CAST 2016 has ended
Testing: Software Development Catalyst

Testing is not an isolated activity. It interacts with and influences other disciplines in software development such as design, coding, release management, and deployment. As testers, our skills and experiences add value far beyond the immediate context of verifying functionality. Threats to value other than software errors exist.

Yet our discussions are often constrained to the testing space, omitting the connections to, and dependencies on, other roles and activities. Testing is an integral discipline of software development, and often plays an active and important role in bridging gaps between technical and business-focused roles, between leaders and engineers, and between makers and users.

How does the testing piece fit into the software development puzzle? How does – and how should – testing interact with other disciplines in software development? How can we most effectively add value to the software development projects we participate in?

Please join us for our 11th annual conference at the Simon Fraser University Harbour Centre campus in downtown Vancouver, Canada, August 8-10 2016.


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Wednesday, August 10 • 13:15 - 14:15
Why Companies Without Testers are the Best Place to Be One

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Many software development companies claim they don’t have testers. They claim that practices like TDD, Continuous Integration, Continuous Deployment, and production monitoring eliminate the need for separate testing groups and phases. While this attitude is concentrated in startups and Silicon Valley companies, knowledge of these techniques is spreading, and “platform as a service” technologies, containerization, and increasingly mature CI frameworks are making it easier for enterprises to bring these practices to their internal software development projects.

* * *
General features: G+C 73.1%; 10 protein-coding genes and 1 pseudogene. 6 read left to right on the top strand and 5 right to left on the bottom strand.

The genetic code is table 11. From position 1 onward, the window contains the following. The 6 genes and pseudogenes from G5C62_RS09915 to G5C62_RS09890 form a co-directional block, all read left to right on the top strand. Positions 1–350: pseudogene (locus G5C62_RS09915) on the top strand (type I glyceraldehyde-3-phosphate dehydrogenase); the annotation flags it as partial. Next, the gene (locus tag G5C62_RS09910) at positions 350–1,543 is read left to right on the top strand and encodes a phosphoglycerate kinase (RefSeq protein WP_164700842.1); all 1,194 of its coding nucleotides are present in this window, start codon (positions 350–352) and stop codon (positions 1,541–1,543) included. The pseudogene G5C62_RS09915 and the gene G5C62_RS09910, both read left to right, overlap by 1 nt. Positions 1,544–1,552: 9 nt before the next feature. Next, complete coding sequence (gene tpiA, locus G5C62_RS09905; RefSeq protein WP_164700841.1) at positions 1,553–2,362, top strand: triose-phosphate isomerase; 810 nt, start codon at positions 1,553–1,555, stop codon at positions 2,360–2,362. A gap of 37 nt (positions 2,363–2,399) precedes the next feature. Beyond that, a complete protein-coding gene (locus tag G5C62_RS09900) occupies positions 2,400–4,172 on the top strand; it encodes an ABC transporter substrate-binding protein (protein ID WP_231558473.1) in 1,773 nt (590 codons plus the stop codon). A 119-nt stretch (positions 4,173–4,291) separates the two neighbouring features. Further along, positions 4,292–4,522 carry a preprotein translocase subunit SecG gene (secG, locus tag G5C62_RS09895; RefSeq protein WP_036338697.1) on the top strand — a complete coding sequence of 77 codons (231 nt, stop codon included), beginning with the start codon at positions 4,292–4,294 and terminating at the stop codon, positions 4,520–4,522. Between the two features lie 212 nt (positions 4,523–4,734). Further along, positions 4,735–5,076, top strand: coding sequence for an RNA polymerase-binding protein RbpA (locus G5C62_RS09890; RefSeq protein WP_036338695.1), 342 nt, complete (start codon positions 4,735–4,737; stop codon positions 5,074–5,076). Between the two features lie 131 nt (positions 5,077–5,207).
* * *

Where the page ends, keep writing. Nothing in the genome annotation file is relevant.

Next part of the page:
This might sound like a threat to the livelihood of skilled testers. Some of the appeal of these practices to large enterprises is definitely in the opportunity to get rid of low-value “quality assurance” departments.

However, these are often exactly the places where skilled explorers should want to work. When you solve the boring, tedious problems that take up much of many testers’ time, “exploration” becomes a high status skillset with applications across the software development process.

I’ll share how the tools and practices that Pivotal uses (without a formal test phase) work, and how they make it and companies like it a great place to be an explorer. I’ll describe how the role of “engineer with a subspecialty in exploration” has evolved as we’ve learned more about the weaknesses of our existing feedback systems, and how a more formal approach to exploration fits into our practices. I’ll also talk about how to use testing skills to get a job at a company that “doesn’t have testers,” and about how to implement these practices at your own company, while highlighting some common pitfalls.

avatar for Natalie Bennett

Natalie Bennett

Pivotal Labs
Natalie J. Bennett is a software engineer with a specialty in exploration Pivotal, working on the open source cloud platform Cloud Foundry. She got into software testing by accident, and spent several years as a tester at different companies while she learned to explore and build... Read More →

Wednesday August 10, 2016 13:15 - 14:15 PDT
Fletcher Challenge Theatre (1900) Simon Fraser University Vancouver 515 West Hastings Street Vancouver, BC V6B 5K3